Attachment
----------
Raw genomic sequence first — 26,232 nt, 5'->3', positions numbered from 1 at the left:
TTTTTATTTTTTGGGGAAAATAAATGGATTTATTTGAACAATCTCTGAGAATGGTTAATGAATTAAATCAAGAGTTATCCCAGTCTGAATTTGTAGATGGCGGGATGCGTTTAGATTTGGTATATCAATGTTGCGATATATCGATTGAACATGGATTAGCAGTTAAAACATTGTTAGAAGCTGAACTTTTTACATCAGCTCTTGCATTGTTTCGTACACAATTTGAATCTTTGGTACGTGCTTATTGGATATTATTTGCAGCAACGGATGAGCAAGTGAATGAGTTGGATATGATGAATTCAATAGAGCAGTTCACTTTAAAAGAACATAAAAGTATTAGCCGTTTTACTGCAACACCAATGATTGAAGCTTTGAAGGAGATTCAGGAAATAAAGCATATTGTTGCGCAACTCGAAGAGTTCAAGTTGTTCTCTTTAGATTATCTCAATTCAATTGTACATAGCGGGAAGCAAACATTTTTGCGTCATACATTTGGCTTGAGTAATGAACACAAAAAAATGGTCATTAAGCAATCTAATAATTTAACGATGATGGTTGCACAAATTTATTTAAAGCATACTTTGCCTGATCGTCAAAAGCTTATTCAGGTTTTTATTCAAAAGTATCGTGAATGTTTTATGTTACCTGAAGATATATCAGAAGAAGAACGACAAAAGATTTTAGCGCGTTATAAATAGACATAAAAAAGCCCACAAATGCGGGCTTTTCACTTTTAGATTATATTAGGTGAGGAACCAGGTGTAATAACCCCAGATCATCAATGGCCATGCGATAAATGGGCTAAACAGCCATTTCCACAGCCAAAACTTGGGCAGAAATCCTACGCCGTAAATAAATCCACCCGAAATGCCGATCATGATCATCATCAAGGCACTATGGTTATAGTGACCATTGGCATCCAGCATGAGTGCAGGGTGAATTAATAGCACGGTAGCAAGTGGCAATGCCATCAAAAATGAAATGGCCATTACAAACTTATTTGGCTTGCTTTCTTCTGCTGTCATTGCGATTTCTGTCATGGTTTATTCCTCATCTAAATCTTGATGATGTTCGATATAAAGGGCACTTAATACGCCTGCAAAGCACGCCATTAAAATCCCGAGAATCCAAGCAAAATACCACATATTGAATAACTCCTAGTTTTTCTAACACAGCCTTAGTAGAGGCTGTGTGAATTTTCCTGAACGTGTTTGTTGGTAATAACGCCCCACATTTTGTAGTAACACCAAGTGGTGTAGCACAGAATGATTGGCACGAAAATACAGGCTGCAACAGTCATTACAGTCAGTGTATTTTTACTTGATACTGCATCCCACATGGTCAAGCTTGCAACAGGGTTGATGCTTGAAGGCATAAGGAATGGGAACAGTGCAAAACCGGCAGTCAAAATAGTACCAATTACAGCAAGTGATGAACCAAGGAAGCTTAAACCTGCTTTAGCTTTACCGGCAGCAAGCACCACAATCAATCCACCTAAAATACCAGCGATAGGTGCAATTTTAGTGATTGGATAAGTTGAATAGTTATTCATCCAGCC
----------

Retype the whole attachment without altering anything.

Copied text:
Raw genomic sequence first — 26,232 nt, 5'->3', positions numbered from 1 at the left:
TTTTTATTTTTTGGGGAAAATAAATGGATTTATTTGAACAATCTCTGAGAATGGTTAATGAATTAAATCAAGAGTTATCCCAGTCTGAATTTGTAGATGGCGGGATGCGTTTAGATTTGGTATATCAATGTTGCGATATATCGATTGAACATGGATTAGCAGTTAAAACATTGTTAGAAGCTGAACTTTTTACATCAGCTCTTGCATTGTTTCGTACACAATTTGAATCTTTGGTACGTGCTTATTGGATATTATTTGCAGCAACGGATGAGCAAGTGAATGAGTTGGATATGATGAATTCAATAGAGCAGTTCACTTTAAAAGAACATAAAAGTATTAGCCGTTTTACTGCAACACCAATGATTGAAGCTTTGAAGGAGATTCAGGAAATAAAGCATATTGTTGCGCAACTCGAAGAGTTCAAGTTGTTCTCTTTAGATTATCTCAATTCAATTGTACATAGCGGGAAGCAAACATTTTTGCGTCATACATTTGGCTTGAGTAATGAACACAAAAAAATGGTCATTAAGCAATCTAATAATTTAACGATGATGGTTGCACAAATTTATTTAAAGCATACTTTGCCTGATCGTCAAAAGCTTATTCAGGTTTTTATTCAAAAGTATCGTGAATGTTTTATGTTACCTGAAGATATATCAGAAGAAGAACGACAAAAGATTTTAGCGCGTTATAAATAGACATAAAAAAGCCCACAAATGCGGGCTTTTCACTTTTAGATTATATTAGGTGAGGAACCAGGTGTAATAACCCCAGATCATCAATGGCCATGCGATAAATGGGCTAAACAGCCATTTCCACAGCCAAAACTTGGGCAGAAATCCTACGCCGTAAATAAATCCACCCGAAATGCCGATCATGATCATCATCAAGGCACTATGGTTATAGTGACCATTGGCATCCAGCATGAGTGCAGGGTGAATTAATAGCACGGTAGCAAGTGGCAATGCCATCAAAAATGAAATGGCCATTACAAACTTATTTGGCTTGCTTTCTTCTGCTGTCATTGCGATTTCTGTCATGGTTTATTCCTCATCTAAATCTTGATGATGTTCGATATAAAGGGCACTTAATACGCCTGCAAAGCACGCCATTAAAATCCCGAGAATCCAAGCAAAATACCACATATTGAATAACTCCTAGTTTTTCTAACACAGCCTTAGTAGAGGCTGTGTGAATTTTCCTGAACGTGTTTGTTGGTAATAACGCCCCACATTTTGTAGTAACACCAAGTGGTGTAGCACAGAATGATTGGCACGAAAATACAGGCTGCAACAGTCATTACAGTCAGTGTATTTTTACTTGATACTGCATCCCACATGGTCAAGCTTGCAACAGGGTTGATGCTTGAAGGCATAAGGAATGGGAACAGTGCAAAACCGGCAGTCAAAATAGTACCAATTACAGCAAGTGATGAACCAAGGAAGCTTAAACCTGCTTTAGCTTTACCGGCAGCAAGCACCACAATCAATCCACCTAAAATACCAGCGATAGGTGCAATTTTAGTGATTGGATAAGTTGAATAGTTATTCATCCAGCC